Female mysticism, usually nourished in contemplative surroundings, in Blannbekin's case drew its inspiration from urban life; Weidhaus identifies her visions as 'street mysticism'.
This early example of a spiritual diary incorporating the visions of a female mystic offers a glimpse of religious women's daily life and spiritual practices. Agnes Blannbekin was from an Austrian farming family, but as a Beguine lived an urban life: Ulrike Weithaus refers to her experiences as 'street mysticism'. Blannbekin's spiritual life revolved around the liturgical cycles of the church year, but also embraced the opportunities and vagaries of city life. Her visions comment on memorable events such as a popular bishop's visit to town during which people were trampled to death; the consequences of a rape committed by a priest; thefts of the Eucharist and the work of witches. Christ, for Blannbekin, is not only bridegroom, but also shopkeeper, apothecary, and axe-wielding soldier, and it was her vision of swallowing Christ's foreskin which led to the eventual censorship of her works. Life and Revelations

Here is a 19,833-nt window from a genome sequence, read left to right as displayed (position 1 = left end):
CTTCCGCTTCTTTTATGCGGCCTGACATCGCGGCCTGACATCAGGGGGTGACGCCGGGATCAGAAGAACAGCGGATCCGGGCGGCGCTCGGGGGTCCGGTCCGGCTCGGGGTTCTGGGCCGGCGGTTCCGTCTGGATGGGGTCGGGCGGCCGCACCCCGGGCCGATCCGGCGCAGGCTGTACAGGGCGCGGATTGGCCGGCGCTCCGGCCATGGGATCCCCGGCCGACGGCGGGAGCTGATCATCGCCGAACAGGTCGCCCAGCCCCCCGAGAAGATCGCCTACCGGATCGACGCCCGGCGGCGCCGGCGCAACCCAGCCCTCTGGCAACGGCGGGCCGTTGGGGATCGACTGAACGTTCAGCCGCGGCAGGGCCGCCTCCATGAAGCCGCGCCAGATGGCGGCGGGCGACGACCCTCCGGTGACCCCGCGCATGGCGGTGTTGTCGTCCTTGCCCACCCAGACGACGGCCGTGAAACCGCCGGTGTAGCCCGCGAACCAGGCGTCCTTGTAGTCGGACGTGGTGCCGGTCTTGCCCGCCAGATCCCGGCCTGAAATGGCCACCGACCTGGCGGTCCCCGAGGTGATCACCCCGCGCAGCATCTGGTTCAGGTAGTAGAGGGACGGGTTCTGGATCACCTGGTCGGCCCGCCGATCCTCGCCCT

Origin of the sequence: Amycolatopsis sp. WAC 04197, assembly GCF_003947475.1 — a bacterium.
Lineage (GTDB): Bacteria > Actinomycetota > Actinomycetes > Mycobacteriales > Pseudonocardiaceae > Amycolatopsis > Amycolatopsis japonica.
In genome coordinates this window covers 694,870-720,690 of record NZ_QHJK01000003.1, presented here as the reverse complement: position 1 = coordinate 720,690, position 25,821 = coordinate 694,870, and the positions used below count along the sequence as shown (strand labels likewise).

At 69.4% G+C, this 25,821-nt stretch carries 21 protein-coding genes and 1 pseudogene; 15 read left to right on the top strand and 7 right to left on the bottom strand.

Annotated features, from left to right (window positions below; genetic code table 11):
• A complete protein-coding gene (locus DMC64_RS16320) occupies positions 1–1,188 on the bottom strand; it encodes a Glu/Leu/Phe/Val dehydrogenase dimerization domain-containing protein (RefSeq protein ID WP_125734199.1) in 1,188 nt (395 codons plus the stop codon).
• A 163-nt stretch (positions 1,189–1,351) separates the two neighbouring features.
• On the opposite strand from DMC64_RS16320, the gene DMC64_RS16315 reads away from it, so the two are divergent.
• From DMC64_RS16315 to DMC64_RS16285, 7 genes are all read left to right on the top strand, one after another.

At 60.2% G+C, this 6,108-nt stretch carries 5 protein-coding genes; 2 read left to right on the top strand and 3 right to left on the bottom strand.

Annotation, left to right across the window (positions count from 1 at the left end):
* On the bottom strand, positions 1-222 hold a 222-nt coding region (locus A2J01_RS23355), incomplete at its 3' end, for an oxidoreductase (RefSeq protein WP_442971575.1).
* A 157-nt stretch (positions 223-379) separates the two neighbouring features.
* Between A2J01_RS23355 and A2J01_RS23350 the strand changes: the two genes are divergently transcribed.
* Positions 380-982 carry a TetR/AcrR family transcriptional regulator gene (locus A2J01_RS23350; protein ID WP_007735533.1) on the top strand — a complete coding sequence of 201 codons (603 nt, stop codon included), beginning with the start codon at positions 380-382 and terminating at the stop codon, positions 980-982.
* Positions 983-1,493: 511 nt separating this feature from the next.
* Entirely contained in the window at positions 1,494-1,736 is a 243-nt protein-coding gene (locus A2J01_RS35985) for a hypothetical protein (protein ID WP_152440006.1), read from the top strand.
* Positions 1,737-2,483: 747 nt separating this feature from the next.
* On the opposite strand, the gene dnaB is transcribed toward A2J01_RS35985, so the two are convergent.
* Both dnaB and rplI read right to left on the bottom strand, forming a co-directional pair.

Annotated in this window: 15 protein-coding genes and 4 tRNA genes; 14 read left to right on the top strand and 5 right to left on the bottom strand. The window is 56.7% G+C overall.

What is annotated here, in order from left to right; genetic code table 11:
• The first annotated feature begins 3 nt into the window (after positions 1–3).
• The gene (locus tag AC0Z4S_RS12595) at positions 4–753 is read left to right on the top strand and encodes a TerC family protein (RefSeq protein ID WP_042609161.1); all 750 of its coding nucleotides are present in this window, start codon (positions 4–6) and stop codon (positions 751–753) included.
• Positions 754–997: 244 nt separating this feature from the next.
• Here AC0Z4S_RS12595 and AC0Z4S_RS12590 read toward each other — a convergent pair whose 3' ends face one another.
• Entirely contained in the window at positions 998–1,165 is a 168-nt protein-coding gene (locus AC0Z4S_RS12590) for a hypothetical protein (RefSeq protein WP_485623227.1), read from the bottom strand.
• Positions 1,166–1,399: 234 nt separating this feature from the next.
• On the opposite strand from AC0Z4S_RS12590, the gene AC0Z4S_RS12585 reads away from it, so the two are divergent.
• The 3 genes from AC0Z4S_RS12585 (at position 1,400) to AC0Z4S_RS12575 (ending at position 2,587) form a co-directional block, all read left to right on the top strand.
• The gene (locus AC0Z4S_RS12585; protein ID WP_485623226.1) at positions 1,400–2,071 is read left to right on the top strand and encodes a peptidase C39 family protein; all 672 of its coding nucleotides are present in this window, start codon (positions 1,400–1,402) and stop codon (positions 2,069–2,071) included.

has only recently been rediscovered by Austrian scholar Peter Dinzelbacher, and this translation is based on his critical edition.